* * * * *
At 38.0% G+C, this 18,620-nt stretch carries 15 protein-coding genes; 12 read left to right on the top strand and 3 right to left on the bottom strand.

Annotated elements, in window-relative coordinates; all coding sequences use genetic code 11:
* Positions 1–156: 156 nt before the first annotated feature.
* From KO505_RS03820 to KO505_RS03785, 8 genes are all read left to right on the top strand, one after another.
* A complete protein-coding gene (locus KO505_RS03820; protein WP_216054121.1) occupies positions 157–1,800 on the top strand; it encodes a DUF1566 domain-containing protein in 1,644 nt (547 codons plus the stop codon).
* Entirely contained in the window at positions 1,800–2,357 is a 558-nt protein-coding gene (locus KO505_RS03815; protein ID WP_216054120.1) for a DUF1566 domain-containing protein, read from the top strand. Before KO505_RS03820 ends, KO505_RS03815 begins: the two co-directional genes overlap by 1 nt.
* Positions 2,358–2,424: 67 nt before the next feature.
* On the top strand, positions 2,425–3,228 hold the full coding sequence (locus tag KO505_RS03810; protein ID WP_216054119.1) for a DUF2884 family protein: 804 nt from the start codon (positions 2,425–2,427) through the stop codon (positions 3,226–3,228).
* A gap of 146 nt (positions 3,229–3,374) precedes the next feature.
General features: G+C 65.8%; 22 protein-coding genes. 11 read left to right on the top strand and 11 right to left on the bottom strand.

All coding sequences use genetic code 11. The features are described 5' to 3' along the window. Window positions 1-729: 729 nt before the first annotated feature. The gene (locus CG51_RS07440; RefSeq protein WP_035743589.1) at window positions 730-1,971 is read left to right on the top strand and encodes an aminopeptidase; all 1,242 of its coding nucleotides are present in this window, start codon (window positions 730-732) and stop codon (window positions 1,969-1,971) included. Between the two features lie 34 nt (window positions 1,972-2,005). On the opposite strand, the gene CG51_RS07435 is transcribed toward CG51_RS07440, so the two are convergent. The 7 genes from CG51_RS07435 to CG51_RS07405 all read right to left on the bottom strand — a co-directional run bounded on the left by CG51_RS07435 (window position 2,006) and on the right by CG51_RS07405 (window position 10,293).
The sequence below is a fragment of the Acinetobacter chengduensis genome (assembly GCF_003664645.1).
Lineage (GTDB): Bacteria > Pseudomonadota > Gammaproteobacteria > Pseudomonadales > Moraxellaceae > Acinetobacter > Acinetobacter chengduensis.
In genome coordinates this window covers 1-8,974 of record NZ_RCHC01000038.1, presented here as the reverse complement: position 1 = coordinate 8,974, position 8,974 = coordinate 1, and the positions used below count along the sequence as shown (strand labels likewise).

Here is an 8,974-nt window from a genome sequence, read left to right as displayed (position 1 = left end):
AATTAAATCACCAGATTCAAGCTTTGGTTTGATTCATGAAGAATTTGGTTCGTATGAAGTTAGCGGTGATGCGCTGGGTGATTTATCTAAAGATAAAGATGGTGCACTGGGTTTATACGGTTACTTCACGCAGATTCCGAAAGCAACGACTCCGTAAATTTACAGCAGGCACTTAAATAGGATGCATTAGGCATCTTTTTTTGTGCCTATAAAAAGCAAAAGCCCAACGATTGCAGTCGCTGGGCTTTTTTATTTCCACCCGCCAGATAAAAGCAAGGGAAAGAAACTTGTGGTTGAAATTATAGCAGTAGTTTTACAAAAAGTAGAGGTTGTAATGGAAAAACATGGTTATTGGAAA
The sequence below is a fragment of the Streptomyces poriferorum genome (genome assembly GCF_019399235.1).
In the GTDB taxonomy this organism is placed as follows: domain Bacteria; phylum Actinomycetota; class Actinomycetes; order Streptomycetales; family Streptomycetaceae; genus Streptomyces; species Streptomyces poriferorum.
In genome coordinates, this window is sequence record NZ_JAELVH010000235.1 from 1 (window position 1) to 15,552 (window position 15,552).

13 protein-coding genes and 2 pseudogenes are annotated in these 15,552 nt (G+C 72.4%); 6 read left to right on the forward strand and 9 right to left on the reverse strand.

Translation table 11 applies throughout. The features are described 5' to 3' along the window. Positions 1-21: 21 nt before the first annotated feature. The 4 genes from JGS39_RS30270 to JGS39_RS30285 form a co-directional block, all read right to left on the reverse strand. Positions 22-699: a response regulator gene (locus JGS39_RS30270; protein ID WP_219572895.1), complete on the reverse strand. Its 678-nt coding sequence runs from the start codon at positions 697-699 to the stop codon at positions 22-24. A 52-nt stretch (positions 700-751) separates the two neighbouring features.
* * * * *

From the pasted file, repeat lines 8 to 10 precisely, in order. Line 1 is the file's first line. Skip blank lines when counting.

* On the top strand, positions 2,425–3,228 hold the full coding sequence (locus tag KO505_RS03810; protein ID WP_216054119.1) for a DUF2884 family protein: 804 nt from the start codon (positions 2,425–2,427) through the stop codon (positions 3,226–3,228).
* A gap of 146 nt (positions 3,229–3,374) precedes the next feature.
General features: G+C 65.8%; 22 protein-coding genes. 11 read left to right on the top strand and 11 right to left on the bottom strand.